This article is more than 1 year old
Russian rocket snafu may have just violently dismantled 19 satellites
Launch blunder not the best start for Putin's new spaceport
Updated A Russian weather satellite and 18 micro-satellites are right now thought to be at the bottom of the Atlantic ocean after a Soyuz rocket carrying the birds malfunctioned shortly after launch.
The launch of the Soyuz 2-b rocket – the latest addition to Russia's venerable line of boosters – took place at the new Vostochny cosmodrome today, and initially appeared to go without a mishap. However, contact was lost shortly after. The Russian space agency reports no further communication with the hardware.
The thing isn't where it's supposed to be at all, which isn't a particularly good sign. Here's a video of the liftoff:
"During the first planned communication session with the spacecraft, it was not possible to establish a connection due to its absence in the target orbit," said Roscosmos in a statement. "Currently, the information is being analyzed."
The main payload for the launch was Russia's latest weather satellite Meteor M2-1, which was due to go into low Earth orbit. Nine minutes and 23 seconds after the successful blastoff, the Fregat upper stage, carrying the Meteor satellite and the other hardware, was due to maneuver into a parking orbit.
The Russian news agency Interfax quoted an anonymous source who said the Fregat stage didn't separate as planned, and wasn't able to reach a safe orbit. Instead, it fell back to Earth, possibly still carrying its payload, and was destroyed by air friction, with the debris falling safely into the sea, we're told.
In other words, it sounds as though the rocket didn't do its job of getting the stuff up into space, and keeping it there.
Russia launches non-TERRIFYING satellite that focuses Sun's solar rays onto EarthREAD MORE
"According to preliminary data, there was an error in the flight task of the carrier rocket and the Fregat booster block, as a result of which the first impulse was issued in the wrong orientation, so the upper stage together with the satellite entered the atmosphere and fell into the Atlantic ocean," the source said.
It's not a good look for the rocket, and casts a pall over Russia's shiny new cosmodrome. This was only the second launch from the new site, which was built in the far east of the country to reduce Russia's dependence on the Baikonur complex, which is owned by Kazakhstan and leased by the Russians.
Vostochny was supposed to be a triumph of Russian engineering, however, its construction was marred by labor disputes and corruption allegations. President Putin took a personal interest in the project, calling it "one of modern Russia's biggest and most ambitious projects," so today's loss may be a little galling.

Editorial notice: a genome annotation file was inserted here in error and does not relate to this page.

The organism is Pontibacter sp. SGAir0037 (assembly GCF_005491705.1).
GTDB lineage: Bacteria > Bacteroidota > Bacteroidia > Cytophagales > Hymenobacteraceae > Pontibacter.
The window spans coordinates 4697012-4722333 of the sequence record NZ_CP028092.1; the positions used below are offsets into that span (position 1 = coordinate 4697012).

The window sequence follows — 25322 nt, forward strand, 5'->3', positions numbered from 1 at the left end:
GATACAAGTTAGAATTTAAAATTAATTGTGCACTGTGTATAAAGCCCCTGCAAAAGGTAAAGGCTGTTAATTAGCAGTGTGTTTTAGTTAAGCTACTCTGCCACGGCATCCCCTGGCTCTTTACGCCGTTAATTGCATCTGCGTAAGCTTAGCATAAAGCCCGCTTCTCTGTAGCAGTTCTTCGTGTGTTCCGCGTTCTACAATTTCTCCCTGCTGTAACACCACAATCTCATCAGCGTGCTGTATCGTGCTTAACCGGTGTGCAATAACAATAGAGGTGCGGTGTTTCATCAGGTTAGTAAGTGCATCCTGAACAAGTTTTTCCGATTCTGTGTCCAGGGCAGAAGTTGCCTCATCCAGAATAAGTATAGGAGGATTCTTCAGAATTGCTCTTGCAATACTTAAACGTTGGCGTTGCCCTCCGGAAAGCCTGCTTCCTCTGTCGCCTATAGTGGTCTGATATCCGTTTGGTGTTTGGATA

The failure is also bad news for the 18 microsat makers who had hitched a ride on the rocket. They include 10 satellites from San Francisco-based Spire Global, here in California. The biz told The Register it hasn't heard from its hardware yet, and would have expected to have received communications by now.
"It looks like there was a failure but we're waiting to hear from our Russian partners," a spokesman for the company told us. "That said, we already have hardware on the International Space Station waiting to launch so there's plenty to be getting on with." ®
Updated to add
It is claimed the rocket's software was misconfigured: it wasn't programmed with information relevant to the new launch site. In other words, it thought it was launching from Baikonur or Plesetsk, not Vostochny, and thus got lost. According to Russian Space Web:
Almost unbelievably, the flight control system on the Fregat did not have the correct settings for the mission originating from the new launch site in Vostochny, as apposed to routine launches from Baikonur and Plesetsk. As a result, as soon as Fregat and its cargo separated from the third stage of the launch vehicle, its flight control system began commanding a change of orientation of the stack to compensate for what the computer had perceived as a deviation from the correct attitude, which was considerable. As a result, when the Fregat began its first preprogrammed main engine firing, the vehicle was apparently still changing its attitude, which led to a maneuvering in a wrong direction.